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Perspectives on Diabetes Care

This is the official blog of the Association of Diabetes Care & Education Specialists where we share recent research and professional opinions on diabetes care and education.


Explore Helpful Views on Diabetes Care & Education

If you're looking for professional opinions on diabetes care and education, you're in the right place. Perspectives on Diabetes Care is the official ADCES® diabetes care and education blog that shares helpful views on diabetes care and education. 

This is where you'll find practical tips on working with people affected by prediabetes, diabetes and related cardiometabolic conditions and the latest research and viewpoints on issues facing diabetes care and education specialists and the people they serve.



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ADA/EASD 2015 Position Statement

Feb 3, 2015, 00:00 AM

What a great start to the beginning of a new year!

Every year in late December, I look forward to the American Diabetes Association (ADA) guidelines for diabetes.  The standards were released and there were several updates.  However, there was one update that I was not expecting, which was the updated ADA and European Association for the Study of Diabetes (EASD) position statement on the management of hyperglycemia.  I wanted to provide a brief review of the position statement. 

The ADA/EASD have typically provided an update in the position statement every three years.  The position statements have evolved based on new evidence, particularly newly approved antihyperglycemic agents.  In the 2012 position statement, the document listed Step 1 as lifestyle modifications plus metformin for an adequate period of time (i.e. three months).  Lifestyle modifications are recommended in conjunction with any pharmacologic agent.  Following Step 1, additional glycemic control may be needed if desired glycemic goals have not been achieved.  If so, there were five options:  sulfonylureas, TZD, DPP-IV inhibitors, GLP-1 agonists or basal insulin. It should be noted that if the person's A1C is above 9%, then dual therapy is the direct option.  Now, these organizations have updated the standards to include SGLT2 inhibitors as a sixth option for dual therapy.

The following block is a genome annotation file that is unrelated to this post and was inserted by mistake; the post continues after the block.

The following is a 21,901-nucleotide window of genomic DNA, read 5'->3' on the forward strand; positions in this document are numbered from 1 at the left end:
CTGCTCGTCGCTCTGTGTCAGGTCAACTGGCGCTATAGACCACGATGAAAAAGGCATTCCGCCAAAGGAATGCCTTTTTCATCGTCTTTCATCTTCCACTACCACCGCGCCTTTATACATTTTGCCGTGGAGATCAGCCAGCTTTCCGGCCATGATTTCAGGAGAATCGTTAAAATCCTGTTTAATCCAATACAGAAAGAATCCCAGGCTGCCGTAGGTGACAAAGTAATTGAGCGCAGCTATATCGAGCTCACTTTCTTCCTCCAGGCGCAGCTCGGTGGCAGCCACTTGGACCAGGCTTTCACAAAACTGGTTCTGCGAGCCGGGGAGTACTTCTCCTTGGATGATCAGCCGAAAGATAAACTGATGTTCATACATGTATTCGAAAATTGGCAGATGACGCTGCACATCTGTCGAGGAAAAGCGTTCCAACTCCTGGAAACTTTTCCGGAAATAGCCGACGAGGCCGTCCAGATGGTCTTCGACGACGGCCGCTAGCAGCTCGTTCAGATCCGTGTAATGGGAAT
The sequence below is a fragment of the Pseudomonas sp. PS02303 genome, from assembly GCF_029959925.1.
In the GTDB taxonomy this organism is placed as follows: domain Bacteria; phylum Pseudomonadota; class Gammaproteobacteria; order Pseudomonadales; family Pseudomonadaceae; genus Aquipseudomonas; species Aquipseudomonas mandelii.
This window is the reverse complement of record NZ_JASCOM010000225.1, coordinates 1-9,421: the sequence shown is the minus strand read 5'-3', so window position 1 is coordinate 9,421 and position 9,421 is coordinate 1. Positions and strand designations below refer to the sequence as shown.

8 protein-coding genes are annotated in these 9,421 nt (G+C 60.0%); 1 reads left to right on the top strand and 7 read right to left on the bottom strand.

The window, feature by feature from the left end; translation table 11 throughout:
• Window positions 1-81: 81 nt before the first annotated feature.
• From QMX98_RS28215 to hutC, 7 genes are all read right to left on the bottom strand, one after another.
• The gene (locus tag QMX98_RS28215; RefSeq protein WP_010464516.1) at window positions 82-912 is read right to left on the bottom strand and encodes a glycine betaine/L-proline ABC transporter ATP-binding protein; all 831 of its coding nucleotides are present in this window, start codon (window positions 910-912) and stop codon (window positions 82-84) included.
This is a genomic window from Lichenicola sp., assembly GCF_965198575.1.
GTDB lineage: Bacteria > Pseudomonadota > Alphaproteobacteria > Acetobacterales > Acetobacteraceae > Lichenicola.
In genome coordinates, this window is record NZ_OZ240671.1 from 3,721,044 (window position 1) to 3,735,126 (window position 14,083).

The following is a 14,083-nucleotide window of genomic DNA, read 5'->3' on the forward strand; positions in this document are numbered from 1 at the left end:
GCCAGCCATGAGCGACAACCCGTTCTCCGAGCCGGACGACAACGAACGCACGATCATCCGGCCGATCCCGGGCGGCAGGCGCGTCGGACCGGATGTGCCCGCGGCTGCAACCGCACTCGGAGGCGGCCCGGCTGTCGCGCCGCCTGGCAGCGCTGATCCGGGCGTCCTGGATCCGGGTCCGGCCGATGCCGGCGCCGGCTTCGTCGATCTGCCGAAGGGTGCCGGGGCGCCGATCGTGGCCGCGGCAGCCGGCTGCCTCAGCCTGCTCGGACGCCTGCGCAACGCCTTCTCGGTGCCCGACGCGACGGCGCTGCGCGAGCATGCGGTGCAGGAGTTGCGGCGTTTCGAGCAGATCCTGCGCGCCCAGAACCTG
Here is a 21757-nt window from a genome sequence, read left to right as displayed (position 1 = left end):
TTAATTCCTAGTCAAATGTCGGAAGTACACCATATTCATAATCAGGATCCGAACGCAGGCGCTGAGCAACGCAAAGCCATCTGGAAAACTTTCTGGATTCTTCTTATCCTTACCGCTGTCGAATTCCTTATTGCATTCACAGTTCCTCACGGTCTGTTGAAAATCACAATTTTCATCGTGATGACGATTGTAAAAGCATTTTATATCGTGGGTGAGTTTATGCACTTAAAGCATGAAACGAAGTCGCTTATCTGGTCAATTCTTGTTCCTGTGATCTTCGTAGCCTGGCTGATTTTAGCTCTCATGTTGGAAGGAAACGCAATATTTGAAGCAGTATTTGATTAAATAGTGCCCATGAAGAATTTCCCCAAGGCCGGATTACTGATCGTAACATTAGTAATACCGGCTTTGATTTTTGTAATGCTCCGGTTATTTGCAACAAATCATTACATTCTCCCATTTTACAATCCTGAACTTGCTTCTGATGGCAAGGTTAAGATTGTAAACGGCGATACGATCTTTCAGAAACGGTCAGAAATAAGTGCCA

In comparison, the American Association of Clinical Endocrinology (AACE) published an algorithm in April 2013. This organization has similarities, such as lifestyle modification plus metformin as first-line therapy.  However, AACE recommends a hierarchy of medications for dual or triple therapy.  The hierarchy is based on the clinical evidence; within this algorithm, if a patient’s A1C remains above 7.5% after three months, then the hierarchy can be followed in this specific order:  GLP-1 agonists, DPP-IV inhibitors, TZD, SGLT2 inhibitors, basal insulin, colesevelam, bromocriptine, alpha-glucosidase inhibitors, and sulfonylureas. 

Both of these guidelines recommend certain factors that should be considered for the medication options; these factors include degree of hyperglycemia, the risk of hypoglycemia, cost, effects on weight, and patient preference. 

There are other updates in the ADA/EASD 2015 position statement, which include less stringent prescribing of metformin (based on glomerular filtration rate) and additional details on insulin initiation and titration. 

If you have not had a chance to read the position statement, you can get a free electronic copy of the document from Diabetes Care.  However, if you have read and reviewed the position statement, what are your thoughts?

Association of Diabetes Care & Education Specialists

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